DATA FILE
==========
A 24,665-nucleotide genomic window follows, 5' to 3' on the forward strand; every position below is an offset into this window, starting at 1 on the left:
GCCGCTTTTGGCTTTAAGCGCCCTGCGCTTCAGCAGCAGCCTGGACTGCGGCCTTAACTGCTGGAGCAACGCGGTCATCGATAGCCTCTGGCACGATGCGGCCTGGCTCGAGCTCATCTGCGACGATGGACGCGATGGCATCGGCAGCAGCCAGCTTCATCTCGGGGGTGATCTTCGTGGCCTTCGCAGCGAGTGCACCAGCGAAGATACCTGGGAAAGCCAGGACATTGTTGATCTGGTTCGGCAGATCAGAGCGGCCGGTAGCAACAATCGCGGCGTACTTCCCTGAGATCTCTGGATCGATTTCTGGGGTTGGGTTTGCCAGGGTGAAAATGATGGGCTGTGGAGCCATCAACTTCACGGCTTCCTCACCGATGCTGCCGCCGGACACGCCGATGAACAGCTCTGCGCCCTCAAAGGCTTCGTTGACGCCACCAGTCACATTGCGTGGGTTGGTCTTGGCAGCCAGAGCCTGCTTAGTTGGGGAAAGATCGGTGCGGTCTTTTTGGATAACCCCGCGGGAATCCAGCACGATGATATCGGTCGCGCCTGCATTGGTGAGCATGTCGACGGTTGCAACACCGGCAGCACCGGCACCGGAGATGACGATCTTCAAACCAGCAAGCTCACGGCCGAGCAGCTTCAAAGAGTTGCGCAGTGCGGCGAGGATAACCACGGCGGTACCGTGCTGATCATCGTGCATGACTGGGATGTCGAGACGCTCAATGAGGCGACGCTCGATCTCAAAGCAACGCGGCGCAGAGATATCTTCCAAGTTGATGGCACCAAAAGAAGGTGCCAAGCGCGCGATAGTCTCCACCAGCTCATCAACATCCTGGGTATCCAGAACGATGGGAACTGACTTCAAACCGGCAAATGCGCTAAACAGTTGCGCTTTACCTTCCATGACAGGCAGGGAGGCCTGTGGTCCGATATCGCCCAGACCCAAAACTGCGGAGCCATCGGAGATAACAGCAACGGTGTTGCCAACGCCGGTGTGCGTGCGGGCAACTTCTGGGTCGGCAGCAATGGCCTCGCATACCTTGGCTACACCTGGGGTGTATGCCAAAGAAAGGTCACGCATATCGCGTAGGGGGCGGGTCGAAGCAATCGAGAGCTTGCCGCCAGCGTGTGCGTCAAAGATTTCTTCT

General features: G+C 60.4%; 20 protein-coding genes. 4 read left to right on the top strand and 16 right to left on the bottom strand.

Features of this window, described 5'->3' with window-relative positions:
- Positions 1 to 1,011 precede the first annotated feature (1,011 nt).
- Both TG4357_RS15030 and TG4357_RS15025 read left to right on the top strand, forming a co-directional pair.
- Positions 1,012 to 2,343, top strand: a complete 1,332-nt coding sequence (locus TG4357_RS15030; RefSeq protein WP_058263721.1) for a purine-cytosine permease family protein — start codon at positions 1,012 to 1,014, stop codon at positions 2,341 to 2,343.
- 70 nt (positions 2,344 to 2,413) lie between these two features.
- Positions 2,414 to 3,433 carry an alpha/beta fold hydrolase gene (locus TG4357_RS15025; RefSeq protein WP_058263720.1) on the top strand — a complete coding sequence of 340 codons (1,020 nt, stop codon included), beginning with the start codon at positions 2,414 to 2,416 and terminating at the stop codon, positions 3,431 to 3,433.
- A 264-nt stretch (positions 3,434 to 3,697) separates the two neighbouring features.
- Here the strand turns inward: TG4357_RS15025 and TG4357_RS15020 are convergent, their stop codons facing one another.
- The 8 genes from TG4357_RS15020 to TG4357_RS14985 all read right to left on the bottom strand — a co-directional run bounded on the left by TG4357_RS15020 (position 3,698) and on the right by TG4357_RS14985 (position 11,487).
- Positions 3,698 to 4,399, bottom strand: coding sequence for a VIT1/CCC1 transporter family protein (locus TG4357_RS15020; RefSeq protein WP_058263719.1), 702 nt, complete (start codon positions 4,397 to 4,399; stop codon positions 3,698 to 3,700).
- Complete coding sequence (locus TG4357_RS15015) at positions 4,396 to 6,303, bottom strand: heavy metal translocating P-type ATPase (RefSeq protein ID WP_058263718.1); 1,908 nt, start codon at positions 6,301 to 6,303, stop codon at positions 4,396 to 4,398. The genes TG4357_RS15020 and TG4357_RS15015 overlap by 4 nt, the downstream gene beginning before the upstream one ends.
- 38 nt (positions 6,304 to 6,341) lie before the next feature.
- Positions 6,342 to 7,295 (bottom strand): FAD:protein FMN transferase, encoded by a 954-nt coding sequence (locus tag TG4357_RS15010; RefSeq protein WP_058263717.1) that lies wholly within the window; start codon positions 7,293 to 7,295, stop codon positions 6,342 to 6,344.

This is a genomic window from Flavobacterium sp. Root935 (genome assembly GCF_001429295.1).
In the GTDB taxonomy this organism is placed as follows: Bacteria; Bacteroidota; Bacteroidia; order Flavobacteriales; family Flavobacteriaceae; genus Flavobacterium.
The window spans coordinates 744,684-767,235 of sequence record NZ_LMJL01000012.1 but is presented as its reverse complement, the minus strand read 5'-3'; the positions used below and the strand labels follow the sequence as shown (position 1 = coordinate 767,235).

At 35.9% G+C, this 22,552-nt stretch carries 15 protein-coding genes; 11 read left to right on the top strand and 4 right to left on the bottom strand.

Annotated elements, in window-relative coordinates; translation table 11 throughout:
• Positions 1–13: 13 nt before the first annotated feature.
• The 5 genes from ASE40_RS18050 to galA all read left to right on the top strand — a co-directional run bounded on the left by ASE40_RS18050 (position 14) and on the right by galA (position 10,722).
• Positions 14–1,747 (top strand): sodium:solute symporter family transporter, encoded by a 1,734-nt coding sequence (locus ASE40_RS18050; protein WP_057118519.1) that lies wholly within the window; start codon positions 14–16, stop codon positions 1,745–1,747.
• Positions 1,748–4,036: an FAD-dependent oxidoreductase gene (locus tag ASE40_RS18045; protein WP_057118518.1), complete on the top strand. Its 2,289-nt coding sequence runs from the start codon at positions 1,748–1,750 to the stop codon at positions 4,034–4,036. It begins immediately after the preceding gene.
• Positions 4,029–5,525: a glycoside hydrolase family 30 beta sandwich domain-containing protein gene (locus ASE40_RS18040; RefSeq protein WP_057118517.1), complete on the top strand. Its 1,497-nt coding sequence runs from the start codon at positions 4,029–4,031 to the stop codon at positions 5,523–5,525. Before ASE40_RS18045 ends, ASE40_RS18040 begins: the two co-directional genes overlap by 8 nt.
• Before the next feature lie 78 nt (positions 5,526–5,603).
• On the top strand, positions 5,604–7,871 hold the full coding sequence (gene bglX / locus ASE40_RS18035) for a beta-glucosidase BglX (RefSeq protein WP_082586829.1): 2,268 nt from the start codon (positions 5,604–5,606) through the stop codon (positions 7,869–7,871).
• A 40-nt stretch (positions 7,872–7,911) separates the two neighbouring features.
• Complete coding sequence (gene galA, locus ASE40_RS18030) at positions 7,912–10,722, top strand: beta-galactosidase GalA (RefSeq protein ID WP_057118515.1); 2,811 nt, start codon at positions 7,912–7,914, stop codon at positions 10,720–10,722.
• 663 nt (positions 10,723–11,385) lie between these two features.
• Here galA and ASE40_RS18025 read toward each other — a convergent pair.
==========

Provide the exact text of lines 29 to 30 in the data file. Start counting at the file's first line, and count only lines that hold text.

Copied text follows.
• A 40-nt stretch (positions 7,872–7,911) separates the two neighbouring features.
• Complete coding sequence (gene galA, locus ASE40_RS18030) at positions 7,912–10,722, top strand: beta-galactosidase GalA (RefSeq protein ID WP_057118515.1); 2,811 nt, start codon at positions 7,912–7,914, stop codon at positions 10,720–10,722.